John Beckmann

Assistant Professor

Entomology and plant pathology

 

education

Postdoc. Yale University, Molecular Biophysics and Biochemistry
Ph.D. University of Minnesota, Entomology
B.A. University of Minnesota, Physiology
B.A. University of Minnesota, Art

Professional Experience

Assistant Professor – Auburn University, Entomology and Plant Pathology

Professional Affiliations

American Society of Rickettsiology (ASR)
Entomological Society of America (ESA)
American Association for the Advancement of Science (AAAS)

 

 

Research Activities

“We Build Toys. Some Toys Change the World.” – N.N.T.

John’s research focuses on mosquitoes and an obligate intracellular organism, Wolbachia. Wolbachia lives in insect gonads and sterilizes sperm. John’s goal is to develop novel biotechnology approaches to combat arthropod pests. John’s research has won multiple awards, grants, and patents and has been published in high impact journals such as Nature, Nature Microbiology, and Insect Biochemistry and Molecular Biology. His research has been highlighted by popular news outlets including Wired, The Scientist, and Nature News and Views.

Cytoplasmic Incompatibility:
Wolbachia induce conditional sterility in insects called cytoplasmic incompatibility (CI). CI is used for direct suppression of insects via the sterile insect technique (SIT). SIT is the release of large numbers of sterile males to outcompete for mating with females. Ecologically, SIT drives down species-specific target populations and avoids pesticides. Endogenous CI is also a potent natural gene drive  capable of transforming insect populations. Our research focuses on understanding the molecular mechanisms underlying CI.

Insect Transgenesis:
To develop novel biotechnologies for transforming wild insect populations our lab uses advanced molecular biology to build and implement genetic modification of insects. Our research focuses on mosquito and Drosophila transgenesis using transposon based genome integrations. We also utilize CRISPR/cas9 based nucleases to evaluate insect genetics.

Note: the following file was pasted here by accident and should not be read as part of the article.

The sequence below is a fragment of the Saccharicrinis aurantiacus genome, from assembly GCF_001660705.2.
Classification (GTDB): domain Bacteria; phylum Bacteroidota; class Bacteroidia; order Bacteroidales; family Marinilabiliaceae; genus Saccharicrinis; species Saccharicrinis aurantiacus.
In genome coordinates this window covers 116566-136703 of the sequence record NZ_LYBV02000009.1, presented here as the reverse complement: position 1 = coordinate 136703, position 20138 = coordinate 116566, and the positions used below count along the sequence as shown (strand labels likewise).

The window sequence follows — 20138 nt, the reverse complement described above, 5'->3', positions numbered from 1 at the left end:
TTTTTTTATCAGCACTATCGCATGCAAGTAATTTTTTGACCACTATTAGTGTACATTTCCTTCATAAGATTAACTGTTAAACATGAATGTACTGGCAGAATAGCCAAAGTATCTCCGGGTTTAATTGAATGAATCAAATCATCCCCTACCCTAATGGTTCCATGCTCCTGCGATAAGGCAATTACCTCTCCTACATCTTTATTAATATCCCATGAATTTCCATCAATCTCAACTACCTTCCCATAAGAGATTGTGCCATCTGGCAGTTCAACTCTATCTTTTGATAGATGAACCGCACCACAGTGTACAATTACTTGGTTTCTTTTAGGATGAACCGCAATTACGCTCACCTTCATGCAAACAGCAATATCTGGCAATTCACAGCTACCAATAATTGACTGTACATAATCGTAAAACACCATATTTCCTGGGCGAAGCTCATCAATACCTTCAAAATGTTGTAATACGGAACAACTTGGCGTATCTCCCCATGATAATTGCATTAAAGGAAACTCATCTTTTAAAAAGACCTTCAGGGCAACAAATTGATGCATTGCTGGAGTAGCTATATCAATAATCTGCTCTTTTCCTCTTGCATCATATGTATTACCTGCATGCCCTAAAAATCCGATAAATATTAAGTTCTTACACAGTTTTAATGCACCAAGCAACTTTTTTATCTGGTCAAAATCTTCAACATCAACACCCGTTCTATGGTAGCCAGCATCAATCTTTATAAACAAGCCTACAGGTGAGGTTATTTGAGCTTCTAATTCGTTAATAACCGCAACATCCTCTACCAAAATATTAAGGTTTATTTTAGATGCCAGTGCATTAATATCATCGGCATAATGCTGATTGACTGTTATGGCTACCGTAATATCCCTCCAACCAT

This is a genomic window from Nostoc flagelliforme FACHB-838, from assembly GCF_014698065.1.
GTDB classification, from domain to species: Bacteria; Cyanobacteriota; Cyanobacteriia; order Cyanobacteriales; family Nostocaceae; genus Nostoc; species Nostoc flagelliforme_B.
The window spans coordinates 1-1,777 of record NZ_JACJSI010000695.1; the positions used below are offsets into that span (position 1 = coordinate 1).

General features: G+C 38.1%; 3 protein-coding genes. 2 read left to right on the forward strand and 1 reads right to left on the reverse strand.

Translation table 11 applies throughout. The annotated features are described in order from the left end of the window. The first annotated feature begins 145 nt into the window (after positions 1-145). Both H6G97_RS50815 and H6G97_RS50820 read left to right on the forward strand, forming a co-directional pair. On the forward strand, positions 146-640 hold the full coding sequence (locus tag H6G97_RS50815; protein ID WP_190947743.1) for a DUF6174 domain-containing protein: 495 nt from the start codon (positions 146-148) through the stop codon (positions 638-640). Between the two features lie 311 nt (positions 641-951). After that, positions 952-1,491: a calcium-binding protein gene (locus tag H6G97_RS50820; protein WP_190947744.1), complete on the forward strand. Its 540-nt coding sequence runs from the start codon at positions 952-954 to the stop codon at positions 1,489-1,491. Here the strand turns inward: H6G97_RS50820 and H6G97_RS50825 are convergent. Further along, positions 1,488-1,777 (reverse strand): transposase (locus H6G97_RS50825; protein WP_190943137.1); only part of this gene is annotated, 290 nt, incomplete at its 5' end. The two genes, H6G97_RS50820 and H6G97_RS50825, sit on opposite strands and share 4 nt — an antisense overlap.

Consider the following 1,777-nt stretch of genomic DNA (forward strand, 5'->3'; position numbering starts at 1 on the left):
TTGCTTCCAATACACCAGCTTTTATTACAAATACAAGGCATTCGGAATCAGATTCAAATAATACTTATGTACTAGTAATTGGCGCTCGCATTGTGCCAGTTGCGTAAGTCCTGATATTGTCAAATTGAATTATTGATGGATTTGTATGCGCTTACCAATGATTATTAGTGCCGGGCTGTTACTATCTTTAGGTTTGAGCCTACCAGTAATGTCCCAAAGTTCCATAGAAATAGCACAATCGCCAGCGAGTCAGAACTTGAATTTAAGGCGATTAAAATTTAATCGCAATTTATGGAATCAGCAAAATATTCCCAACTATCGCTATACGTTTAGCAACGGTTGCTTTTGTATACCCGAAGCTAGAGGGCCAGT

Microbial Pathogens:
Our lab also studies bacterial effector proteins from obligate intracellular organisms that cause epidemic typhus, scrub typhus, and rocky mountain spotted fever. All these diseases are transmitted by arthropods. Understanding genes that facilitate microbial/host interactions in both humans and arthropod systems are of paramount importance.

Recent Courses taught

Biotechnology I
Medical Entomology

select publications

  • Beckmann, J. F., Ronau, J. A., Hochstrasser, M. A Wolbachia Deubiquitylating Enzyme Induces Cytoplasmic Incompatibility. Nature Microbiology 2017
  • LePage D. P., Metcalf J. A., Bordenstein S. R., On J., Perlmutter J. I., Shropshire J. D., Layton E. M., Funkhouser-Jones L. J., Beckmann, J. F., Bordenstein, S. Prophage WO Genes Recapitulate and Enhance Wolbachia-Induced Cytoplasmic Incompatibility. Nature 2017
  • Ronau, J. A., Beckmann, J. F. & Hochstrasser, M. Substrate specificity of the ubiquitin and Ubl proteases. Cell research 2016.
  • Beckman, J.F. Molecular Mechanism of Wolbachia Induced Cytoplasmic Incompatibilty PhD Thesis, University of Minnesota 2014.
  • Beckmann, J. F. & Fallon, A. M. Detection of the Wolbachia protein WPIP0282 in mosquito spermathecae: implications for cytoplasmic incompatibility. Insect biochemistry and molecular biology 43, 867-878 2013.
  • Beckmann, J. F., Markowski, T. W., Witthuhn, B. A. & Fallon, A. M. Detection of the Wolbachia-encoded DNA binding protein, HU beta, in mosquito gonads. Insect biochemistry and molecular biology 43, 272-279 2013.
  • Beckmann, J. F. & Fallon, A. M. Decapitation Improves Detection of Wolbachia pipientis (Rickettsiales: Anaplasmataceae) in Culex pipiens (Diptera: Culicidae) Mosquitoes by the Polymerase Chain Reaction. J Med Entomol 49, 1103-1108 2012.